Fabulous Beast presents
James son of James
Cliodhna Hoey and Milos Galko in James son of James
Photo by Ros Kavanagh
Director – Michael Keegan-Dolan
Composer – Philip Feeney
Songs – Mark Oliver Everett and Catch Berry (Election Song)
5 – 9 February, 2008
A review by Mary Couzens for EXTRA! EXTRA!
This action of this dance theatre production, staged by one of the Barbican’s Artistic Associates, Fabulous Beast begins on a rather light-hearted note but swiftly becomes darkly sinister. Thankfully, its storyline also features several welcome forays into humour, often, via the skilled physicality of its choreography and dance along the way.
In this third and last part of an Irish Midlands Trilogy by Fabulous Beast, James returns home after eleven years away for his father’s funeral, but arrives too late for the service, just reaching the cemetery in time for the burial. As the townspeople are gathered around his father, James Senior’s grave, an unexpected moment of levity occurs when the politician’s wife, played with alarmingly double-dealing tendencies by Daphne Strothmann, lip-synchs her husband’s (Michael Dolan) speech as he atypically expounds on the alleged virtues and thwarted plans of the deceased, who it turns out, had been a school teacher in the town for some forty years.
Daphne Strothmann and Michael Dolan in James son of James
Photo by Ros Kavanagh
Such quirky behaviour as that of the politician’s wife at the cemetery typifies the nature of Fabulous Beast’s James Son of James. ‘Expect the unexpected,’ the company seems to be saying, and this is never more true than in the case of James himself, the focal point of the piece who quickly and, inevitably descends from being the man of the hour to a man whose days are numbered. An early scene, in which happiness supposedly reigns, foreshadows what is to come as the ensemble gathers around a long table, with James as the guest of honour at its centre, loosely mirroring the assemblage in artist Leonardo da Vinci’s painting The Last Supper.
James Son of James also features a number of amiable sounding songs, the range, variety and off-beat, tell it like it is lyrics of which are reminiscent of those of cult musicals such as Hair and Little Shop of Horrors whose songs similarly, often reflected do-wap styling along with that of narrative, girl group hits. Lines such as ‘Everyone loves you, but nobody cares,’ ring especially true within the context of this production’s uncertain storyline. And pre-recorded, minimalist style piano sometimes, along with soulful cello renderings for slower scenes lends atmosphere.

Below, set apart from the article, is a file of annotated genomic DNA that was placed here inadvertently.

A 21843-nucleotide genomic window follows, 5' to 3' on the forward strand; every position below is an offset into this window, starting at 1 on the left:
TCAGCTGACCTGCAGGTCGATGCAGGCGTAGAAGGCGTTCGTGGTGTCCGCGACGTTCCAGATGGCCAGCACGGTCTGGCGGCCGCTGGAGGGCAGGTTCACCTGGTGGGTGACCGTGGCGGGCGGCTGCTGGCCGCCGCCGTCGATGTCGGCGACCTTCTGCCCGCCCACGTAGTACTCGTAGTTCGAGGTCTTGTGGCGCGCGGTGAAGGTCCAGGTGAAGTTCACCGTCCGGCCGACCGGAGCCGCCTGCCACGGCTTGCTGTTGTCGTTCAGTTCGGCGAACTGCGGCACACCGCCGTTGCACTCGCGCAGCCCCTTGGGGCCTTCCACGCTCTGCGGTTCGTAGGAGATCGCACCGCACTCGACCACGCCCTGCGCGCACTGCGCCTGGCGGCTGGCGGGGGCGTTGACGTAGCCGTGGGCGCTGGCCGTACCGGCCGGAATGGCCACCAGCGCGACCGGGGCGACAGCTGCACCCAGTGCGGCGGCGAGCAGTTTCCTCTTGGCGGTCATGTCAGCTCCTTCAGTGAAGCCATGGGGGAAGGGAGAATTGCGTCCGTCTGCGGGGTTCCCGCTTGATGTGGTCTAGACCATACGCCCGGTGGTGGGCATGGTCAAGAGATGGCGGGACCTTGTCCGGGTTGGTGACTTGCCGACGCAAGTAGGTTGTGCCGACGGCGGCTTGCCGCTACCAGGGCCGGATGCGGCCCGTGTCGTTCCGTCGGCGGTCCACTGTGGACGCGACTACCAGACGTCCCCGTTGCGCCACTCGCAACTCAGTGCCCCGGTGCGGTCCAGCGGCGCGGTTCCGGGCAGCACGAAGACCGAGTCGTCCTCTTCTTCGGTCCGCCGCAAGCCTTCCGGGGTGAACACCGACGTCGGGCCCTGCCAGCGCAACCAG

The choreography of the production, which is credited simply to Fabulous Beast in the programme, but spear-headed by Director/Actor Keegan-Dolan, is, for me, the absolute highlight of the piece. It’s alternatingly ‘catch me if you can’ spontaneity and ‘trust me’ sense of urgency strike notes which are often discordant, yet generally, sublime and as a result, highly exhilarating. This post dance sequence after-glow also emphasises Keegan-Dolan’s claim that his dancers are ‘energy,’ rather than ‘technique-based.’ Most of the dancing takes place via well-matched duos, though some of the cleverly disguised choreography has performers ‘dancing’ in groups within the context of an exercise class and other everyday activities. Each member of the cast contributes his or her own sense of individuality to their performance, another notion encouraged by their Director, who is also an Artist who welcomes cast input.
Khamlane Halsackda and Rachael Poirier in James son of James
Photo by Ros Kavanagh
One particularly funny, very physical scene takes place between Lorena Randi as the policeman’s wife and Vladislav Soltys, as her husband, as they mimic repeatedly frantic sexual couplings, with Solty checking his watch and Randi standing on her head in between episodes, in their umpteenth attempt to make her pregnant. Angelo Smimmo, as the town’s doctor also inspires ample laughter via his offbeat sense of comic timing. Emmanuel Obeya as James and Rachel Poirier as the Merchant’s Daughter lend a sense of lyricism and poetry to their dancing, as does Khamlane Halsackda during two moving, coming of age pairings with Poirier. But each member of the cast performs their dance and comedic sequences with great distinctiveness and character.
There is something unsettlingly generic about Merle Hensel’s set, with its wooden barn-raising aspects, stray planks of wood and building site lighting. Perhaps its banality is meant to emphasise that the scenarios occurring within the context of the production that it is framing could occur anywhere, at anytime.
James Son of James boasts inventively naturalistic choreography, absurdist but humanistic dialogue, well-executed dance sequences, and levitating moments of humour. However, the production’s darker scenes sometimes have a tendency to drag and, seeing characters which could originally be regarded as trustworthy, suddenly turn nasty, jars. But their rather swift turnaround is, possibly, meant to seem unnatural and abrupt, as it highlights the more uncomfortable to face sides of human nature. And perhaps, the flatness of the production’s more callous, violent scenes are just Artist/Writer/Director/Actor Keegan-Dolan’s way of mirroring society’s tendency to inadvertently trivialise such goings on via its ever-increasing fascination with the fast-moving contents of its multitudinous, block-buster spewing, decidedly flat screens.
Box Office: 0845 121 6823
Tues – Sat 7:45 pm
Prices £7 – 26
Performance last 90 minutes with no interval
Silk Street, London EC2Y 8DS
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